And the agent saw my laptop. Which was promptly borrowed for an hour to see what they could glem off it.
A little did you know – they have free WiFi in the YVR airport area – that extends into the secondary customs hall. It’s a convenient place to blog I’ve got to admit whilst stuck in customs for an hour. Eventually, the laptop was returned to me (the content of my laptop I’ll grant you is risque and adult in some of the work I do – that’s the joy of being a photographer in my spare time) as it had raised an eyebrow or two (but no content that was offending to the Canadian Nation).
Well that’s fine and dandy.
I was stamped into Canada without the words “Apologises for the delay” and sent on my merry way after handing my form in.
How can I put this politely?
WHAT A LOAD OF STEAMING FECKING CRAP. TWO HOURS OF A TRIP GONE BANG WITHOUT A SORRY FOR THE INCONVENIENCE.
I’m also bloody annoyed with the computer inspection – for the simple fact that some the content of my hard disk is yet, adult in nature (and considering I am a Fetish Photographer in my spare time, that should quite frankly come as no surprise)
I know mileage running can look suspicious, but my travel pattern should had given that away quickly.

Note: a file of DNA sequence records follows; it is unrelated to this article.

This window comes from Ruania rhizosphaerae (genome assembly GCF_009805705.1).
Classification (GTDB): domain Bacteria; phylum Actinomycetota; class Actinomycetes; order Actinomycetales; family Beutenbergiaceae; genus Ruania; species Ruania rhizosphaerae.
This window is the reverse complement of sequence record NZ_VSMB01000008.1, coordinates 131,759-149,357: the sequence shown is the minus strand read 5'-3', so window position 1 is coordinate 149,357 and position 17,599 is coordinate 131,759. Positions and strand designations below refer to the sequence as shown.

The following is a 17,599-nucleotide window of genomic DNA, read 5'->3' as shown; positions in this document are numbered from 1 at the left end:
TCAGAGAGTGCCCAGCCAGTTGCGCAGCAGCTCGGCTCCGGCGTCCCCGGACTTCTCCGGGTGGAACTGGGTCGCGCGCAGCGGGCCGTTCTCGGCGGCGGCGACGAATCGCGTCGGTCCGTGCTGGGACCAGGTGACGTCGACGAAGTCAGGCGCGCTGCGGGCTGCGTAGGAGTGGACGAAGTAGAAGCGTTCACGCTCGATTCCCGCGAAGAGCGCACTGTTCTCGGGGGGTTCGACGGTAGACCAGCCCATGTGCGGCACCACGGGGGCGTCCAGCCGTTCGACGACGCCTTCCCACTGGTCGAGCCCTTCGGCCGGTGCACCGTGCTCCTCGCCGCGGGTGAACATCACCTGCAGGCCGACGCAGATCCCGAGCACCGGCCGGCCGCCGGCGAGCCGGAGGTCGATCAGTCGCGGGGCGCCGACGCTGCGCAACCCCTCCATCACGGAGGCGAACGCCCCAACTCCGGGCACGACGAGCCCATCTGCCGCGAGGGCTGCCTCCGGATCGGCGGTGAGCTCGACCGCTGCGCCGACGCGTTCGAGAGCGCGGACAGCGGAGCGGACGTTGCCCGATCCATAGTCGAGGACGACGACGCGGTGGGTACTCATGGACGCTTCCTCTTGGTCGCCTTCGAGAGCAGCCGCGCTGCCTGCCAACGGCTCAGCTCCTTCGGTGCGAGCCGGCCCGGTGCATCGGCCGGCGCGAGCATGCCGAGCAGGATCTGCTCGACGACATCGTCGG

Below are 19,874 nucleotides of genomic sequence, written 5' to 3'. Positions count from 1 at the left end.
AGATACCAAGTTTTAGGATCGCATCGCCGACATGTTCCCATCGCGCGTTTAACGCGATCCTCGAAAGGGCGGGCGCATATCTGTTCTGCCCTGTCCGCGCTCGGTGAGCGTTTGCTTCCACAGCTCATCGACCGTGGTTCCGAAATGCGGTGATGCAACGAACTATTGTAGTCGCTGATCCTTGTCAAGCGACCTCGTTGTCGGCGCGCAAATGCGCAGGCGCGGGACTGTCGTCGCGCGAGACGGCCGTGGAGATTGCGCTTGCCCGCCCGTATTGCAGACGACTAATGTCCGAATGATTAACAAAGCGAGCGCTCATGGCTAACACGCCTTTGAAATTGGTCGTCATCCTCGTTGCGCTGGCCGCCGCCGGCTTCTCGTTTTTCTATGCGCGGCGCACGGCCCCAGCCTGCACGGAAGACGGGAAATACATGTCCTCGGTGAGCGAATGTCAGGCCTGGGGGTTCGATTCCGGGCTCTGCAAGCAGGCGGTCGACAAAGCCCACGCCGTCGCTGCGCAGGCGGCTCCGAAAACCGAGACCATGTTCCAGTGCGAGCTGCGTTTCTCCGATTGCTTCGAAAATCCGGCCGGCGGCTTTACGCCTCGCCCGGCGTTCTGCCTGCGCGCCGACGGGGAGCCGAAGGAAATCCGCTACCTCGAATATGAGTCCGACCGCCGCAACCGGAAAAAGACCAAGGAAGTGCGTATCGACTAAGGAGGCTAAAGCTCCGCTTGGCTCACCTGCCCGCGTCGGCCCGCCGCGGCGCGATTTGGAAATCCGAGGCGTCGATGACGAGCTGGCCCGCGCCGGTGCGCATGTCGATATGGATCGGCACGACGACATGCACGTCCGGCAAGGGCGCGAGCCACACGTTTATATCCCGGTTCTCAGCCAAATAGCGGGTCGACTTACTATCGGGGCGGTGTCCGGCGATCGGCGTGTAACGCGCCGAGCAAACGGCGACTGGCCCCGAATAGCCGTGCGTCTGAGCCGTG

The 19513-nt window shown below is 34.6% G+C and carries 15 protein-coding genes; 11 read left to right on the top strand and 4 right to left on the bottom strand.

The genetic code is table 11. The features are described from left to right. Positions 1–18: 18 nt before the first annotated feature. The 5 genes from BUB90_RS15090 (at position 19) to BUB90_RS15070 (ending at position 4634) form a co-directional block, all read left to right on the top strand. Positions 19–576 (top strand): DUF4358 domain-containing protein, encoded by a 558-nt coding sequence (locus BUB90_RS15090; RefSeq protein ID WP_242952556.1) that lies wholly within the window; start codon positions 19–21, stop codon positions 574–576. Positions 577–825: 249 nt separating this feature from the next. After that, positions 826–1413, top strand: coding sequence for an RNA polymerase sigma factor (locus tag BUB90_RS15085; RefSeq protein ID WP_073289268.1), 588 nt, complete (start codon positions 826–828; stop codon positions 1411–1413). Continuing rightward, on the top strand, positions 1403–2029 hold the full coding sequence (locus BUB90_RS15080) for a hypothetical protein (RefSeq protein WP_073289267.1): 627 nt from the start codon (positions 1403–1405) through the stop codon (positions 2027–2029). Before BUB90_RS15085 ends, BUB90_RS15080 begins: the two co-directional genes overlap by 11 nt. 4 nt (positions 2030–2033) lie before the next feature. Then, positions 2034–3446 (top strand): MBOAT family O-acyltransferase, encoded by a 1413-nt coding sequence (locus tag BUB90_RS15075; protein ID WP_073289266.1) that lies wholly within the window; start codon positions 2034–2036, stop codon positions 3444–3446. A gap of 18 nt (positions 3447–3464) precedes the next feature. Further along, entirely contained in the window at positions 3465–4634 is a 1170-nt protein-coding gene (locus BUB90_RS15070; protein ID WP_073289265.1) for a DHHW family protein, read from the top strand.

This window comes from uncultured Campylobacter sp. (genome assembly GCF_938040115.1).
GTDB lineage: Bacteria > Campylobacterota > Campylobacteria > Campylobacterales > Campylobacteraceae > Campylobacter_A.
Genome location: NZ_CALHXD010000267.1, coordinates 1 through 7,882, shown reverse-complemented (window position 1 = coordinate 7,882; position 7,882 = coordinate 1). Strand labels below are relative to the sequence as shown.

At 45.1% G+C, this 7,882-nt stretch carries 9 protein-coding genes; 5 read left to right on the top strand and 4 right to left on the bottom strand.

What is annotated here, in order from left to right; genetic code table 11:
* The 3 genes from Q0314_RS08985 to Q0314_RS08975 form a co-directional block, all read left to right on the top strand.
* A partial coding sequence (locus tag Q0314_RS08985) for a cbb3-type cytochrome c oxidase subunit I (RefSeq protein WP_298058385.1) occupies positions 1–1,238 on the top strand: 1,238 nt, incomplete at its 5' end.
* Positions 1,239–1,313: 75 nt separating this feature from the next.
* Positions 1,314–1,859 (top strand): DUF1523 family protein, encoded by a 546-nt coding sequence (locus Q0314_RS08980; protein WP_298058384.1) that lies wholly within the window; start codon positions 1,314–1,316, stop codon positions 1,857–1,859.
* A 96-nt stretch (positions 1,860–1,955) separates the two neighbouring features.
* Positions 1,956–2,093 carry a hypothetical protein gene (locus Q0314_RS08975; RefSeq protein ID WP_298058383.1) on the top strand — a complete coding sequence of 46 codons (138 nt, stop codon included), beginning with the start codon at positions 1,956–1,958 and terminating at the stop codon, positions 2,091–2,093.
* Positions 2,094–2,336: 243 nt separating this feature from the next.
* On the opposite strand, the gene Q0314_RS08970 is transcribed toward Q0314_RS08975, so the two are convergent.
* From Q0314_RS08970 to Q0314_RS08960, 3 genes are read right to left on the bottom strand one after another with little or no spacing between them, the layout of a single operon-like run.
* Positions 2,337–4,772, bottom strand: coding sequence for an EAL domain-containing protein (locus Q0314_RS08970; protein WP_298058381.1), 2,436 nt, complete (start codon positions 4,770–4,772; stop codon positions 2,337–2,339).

It’s also taught me to travel with a lighter configured computer. When presenting 30k of images to a customs officer, I’m sure it confuses the hell out of them too. That and please close the applications you use – it’s just good manners.
So you’ll forgive me at this point my thoughts about Canada were Blame Canada? FECK Canada more like!
I wandered out of the secure zone, and hiked down to the domestic end of the airport, and raided 7-11 for a pair of transit cards that I would use for the next few days (and as a useful factiod – it avoids the $5 surcharge for buying tickets from the ticket machines at the train station.
A wander up to the Canada line train station, and soon I was on my way to the hotel, fuming like hell still.
Part IV – Holiday Inn Broadway, Vancouver, One Time Exception
HOTEL – Holiday Inn, Broadway, Vancouver.
The Pictures: http://www.photoblog.com/kevincm/201…vancouver.html
Whilst not in the heart of Vancouver, it is on the main transit routes in and out of the city, 10 minutes walk from the Canada lines station and also a bit of a bargain at $90 a night.
I was welcomed, checked in, card imprint took for incidentals and was assigned a 6th floor room, in actual fact the 2nd accommodation level. The hotel itself is in the middle of a big refurbishment (from the looks of it, it’s rebranding itself into a “new” Holiday Inn, but there was no visible dust around – which is very acceptable).
The bed itself was high up, and comfortable, whilst the TV is an old CRT, it’s not the end of the world when I’m meant to be out and about. What is more important is that there’s a distinct lack of power sockets in the room when I could find a grand total of 3 in the room. When you’ve got a laptop around and trying to hunt around, it’s a challenge to find a power socket to charge everything else around.
Welcome amenity – Bottle of water and chocolate